# Composite Functions A2 maths problem?

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#1
I'm doing some questions, and I am a bit confused as to how to work out the domain and range of composite functions.

I need the domain and range of fg(x)
however, I dont know how you work out the domain
I know the domain is the values you are able to input, which would be any number in this case, however, do you have to use the original domains for f(x) and g(x)??
Last edited by mushed; 9 months ago
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9 months ago
#2
(Original post by mushed)
I'm doing some questions, and I am a bit confused as to how to work out the domain and range of composite functions. This is my problem:
𝑓(𝑥) = cos 𝑥 , 0 ≤ 𝑥 ≤ 𝜋
𝑔(𝑥) = 𝑥 +𝜋/2, 𝑥 ≥ 0

I need the domain and range of fg(x)

I have so far worked out that fg(x)= cos(x+𝜋/2), however, how do you work out the domain?
I know the domain is the values you are able to input, which would be any number in this case, however, do you have to use the original domains for f(x) and g(x)??
The input into cos has to be between 0 and pi.

So set

0 < x+pi/2 < pi

Hence what are the bounds for x from this inequality??

Now also take into account that x>0 due to the second function.
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#3
(Original post by RDKGames)
The input into cos has to be between 0 and pi.

So set

0 < x+pi/2 < pi

Hence what are the bounds for x from this inequality??

Now also take into account that x>0 due to the second function.
Thank you! This may be a stupid question but how would you "take into account x>0" for the second function? Does this mean the bounds would be 0<x ? Sorry, I know this is probably super simple, but domains confuse me for some reason and at the moment I obviously don't really have a teacher to ask for help, and I don't want to fall behind!
Last edited by mushed; 9 months ago
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9 months ago
#4
(Original post by mushed)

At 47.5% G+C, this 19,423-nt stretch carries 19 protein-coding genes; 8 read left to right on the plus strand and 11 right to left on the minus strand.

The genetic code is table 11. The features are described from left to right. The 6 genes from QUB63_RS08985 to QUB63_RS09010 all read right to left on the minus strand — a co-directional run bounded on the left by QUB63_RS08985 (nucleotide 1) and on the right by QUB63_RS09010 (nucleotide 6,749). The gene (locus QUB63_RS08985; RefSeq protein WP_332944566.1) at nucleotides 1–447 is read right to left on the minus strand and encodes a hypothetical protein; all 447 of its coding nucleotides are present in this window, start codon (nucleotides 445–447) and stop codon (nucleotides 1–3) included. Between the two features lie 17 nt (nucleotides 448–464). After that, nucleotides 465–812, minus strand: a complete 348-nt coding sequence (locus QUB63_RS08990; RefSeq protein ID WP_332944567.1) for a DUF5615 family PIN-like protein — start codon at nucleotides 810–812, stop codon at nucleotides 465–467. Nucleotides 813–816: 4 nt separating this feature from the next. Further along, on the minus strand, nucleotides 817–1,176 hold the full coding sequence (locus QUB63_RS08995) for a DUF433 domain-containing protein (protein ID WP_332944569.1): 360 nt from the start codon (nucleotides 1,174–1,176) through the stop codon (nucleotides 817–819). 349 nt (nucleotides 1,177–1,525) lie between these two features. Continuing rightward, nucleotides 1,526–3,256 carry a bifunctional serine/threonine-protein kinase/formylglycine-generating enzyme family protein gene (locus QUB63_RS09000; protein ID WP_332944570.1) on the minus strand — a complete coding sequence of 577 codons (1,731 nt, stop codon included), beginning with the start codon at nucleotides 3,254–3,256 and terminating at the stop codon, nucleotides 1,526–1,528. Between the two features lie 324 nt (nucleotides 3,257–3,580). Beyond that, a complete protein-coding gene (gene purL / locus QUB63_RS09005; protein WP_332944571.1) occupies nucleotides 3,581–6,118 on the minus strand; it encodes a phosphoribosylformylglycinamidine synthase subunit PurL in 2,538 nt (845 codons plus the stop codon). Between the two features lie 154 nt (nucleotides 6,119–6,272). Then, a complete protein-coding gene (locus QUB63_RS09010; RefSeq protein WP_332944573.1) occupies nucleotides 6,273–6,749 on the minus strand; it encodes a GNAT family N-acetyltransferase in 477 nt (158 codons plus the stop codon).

Thank you! This may be a stupid question but how would you "take into account x>0" for the second function? Does this just mean the bounds would be 0<x<pi/2 ? Sorry, I know this is probably super simple, but domains confuse me for some reason and at the moment I obviously don't really have a teacher to ask for help, and I don't want to fall behind!
Yep, so you got the important part of disregarding all the values of x which are between -pi and 0 from solving the first inequality.
1
#5
(Original post by RDKGames)
Yep, so you got the important part of disregarding all the values of x which are between -pi and 0 from solving the first inequality.
Thank you so much! This makes a lot more sense now 0
9 months ago
#6
(Original post by mushed)
Thank you so much! This makes a lot more sense now Good. All we've done was first impose a condition on the input of outter function. This ensures that whatever is being inputted into the first function is a value between 0 and pi. Solving this condition yields the possible set of x values we can have.

But then you also need to realise thar the inner function has restrictions as well, so you need to take those into account. This yields another possible set of x values we can have.

In the end, your overall domain is the set of values which satisfies BOTH possible sets.
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